Law Enforcement and ADHD

After much research and many years of frustration, I believe my husband is ADHD.  He has not been officially diagnosed.  However, he has agreed to find counseling.  After he finally agreed to see a psychiatrist, I did a little more research into his specific career (law enforcement) and have discovered an ADHD diagnosis is basically career suicide.  Now what?  What's the best way to go about seeking help without jeoporadizing his career?  It's unrealistic to say, "What's more important--his career or his health" b/c even me, as miserable as I am, know that we need him to keep his job right now.  What are the legal boundaries of a counselor/psychologist/psychiatrist?  Has anyone tried a non-medication route?

It's been awhile...

I noticed that you posted this several months ago, so I don't know if you will see this or not. I'm pretty new here, and am just getting a handle on all of this ADD stuff since my husband was recently diagnosed.

My husband was in law enforcement. He was undiagnosed at the time. But looking back, we realize that his ADD was a large part of the reason that he excelled at law enforcement. His ADD made him incredibly detail oriented. His conviction rate for people he arrested was about 90% because his incident reports were air tight. Then throw in the adrenaline rush that he got when he was in a dangerous situation and it was the perfect job for him because he was constantly stimulated.  But...the time management issue was his downfall. He was consistently late and was disciplined on numerous occasions. He managed to go about 9 months without being late, but a week before our wedding, he overslept (another apart of his ADD...it takes forever for him to get out of bed) and was running late for an extra shift that he had picked up. Instead of admitting that he was late and losing the chance to pick up extra shifts for awhile, he fibbed and said that he was on call. His supervisor found out and wrote him up for it. He was eventually let go.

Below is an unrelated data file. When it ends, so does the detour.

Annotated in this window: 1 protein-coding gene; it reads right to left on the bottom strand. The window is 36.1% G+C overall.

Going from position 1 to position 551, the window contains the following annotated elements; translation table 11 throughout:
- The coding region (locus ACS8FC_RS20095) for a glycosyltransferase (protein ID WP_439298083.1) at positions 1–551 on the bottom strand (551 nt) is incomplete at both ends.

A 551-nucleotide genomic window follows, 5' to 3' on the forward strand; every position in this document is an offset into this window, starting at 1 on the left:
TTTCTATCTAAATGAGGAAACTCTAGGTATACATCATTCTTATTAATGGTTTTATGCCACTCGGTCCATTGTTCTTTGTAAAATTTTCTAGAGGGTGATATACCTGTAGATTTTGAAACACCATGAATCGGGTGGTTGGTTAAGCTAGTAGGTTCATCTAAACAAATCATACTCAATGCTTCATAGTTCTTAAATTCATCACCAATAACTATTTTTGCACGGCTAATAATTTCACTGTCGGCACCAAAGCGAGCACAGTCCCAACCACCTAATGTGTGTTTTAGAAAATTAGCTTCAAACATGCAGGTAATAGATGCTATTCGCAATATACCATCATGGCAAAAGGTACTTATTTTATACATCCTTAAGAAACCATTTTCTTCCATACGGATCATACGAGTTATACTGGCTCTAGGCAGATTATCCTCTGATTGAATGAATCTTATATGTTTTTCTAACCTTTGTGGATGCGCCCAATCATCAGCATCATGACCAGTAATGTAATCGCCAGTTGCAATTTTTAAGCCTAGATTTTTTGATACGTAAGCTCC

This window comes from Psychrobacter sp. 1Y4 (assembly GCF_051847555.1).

He has been miserable because he can't do what he wants to do, so I think he has a learned a good lesson. Now that he has been diagnosed and is on medication, he is actively pursuing information on how to deal with the negative side effects of ADD. We hope that he will be able to get back on with a department in the next year or so. I don't think there is any worry about whether or not his ADD will effect his job performance...he has never mentioned that the ADD might keep him from being hired. In fact, he told me that he read somewhere that the CIA likes to employ ADD people because they are better able to handle high stress situations (having multiple things thrown at them, etc.)

As for the patient/psychologist relationship, I believe that if they are supeonaed (sp?) then they have to release information. So unless your husband does something to have himself brought up before a disciplinary review board, then you shouldn't have to worry. If he is already employed, he shouldn't have to report any meds he is taking either. If his job performance has not suffered, then he shouldn't have to worry too much. The only thing that ADD meds should do is help the person be able to motivate himself better. If he seeks counseling as well, he should be in good shape to continue his job.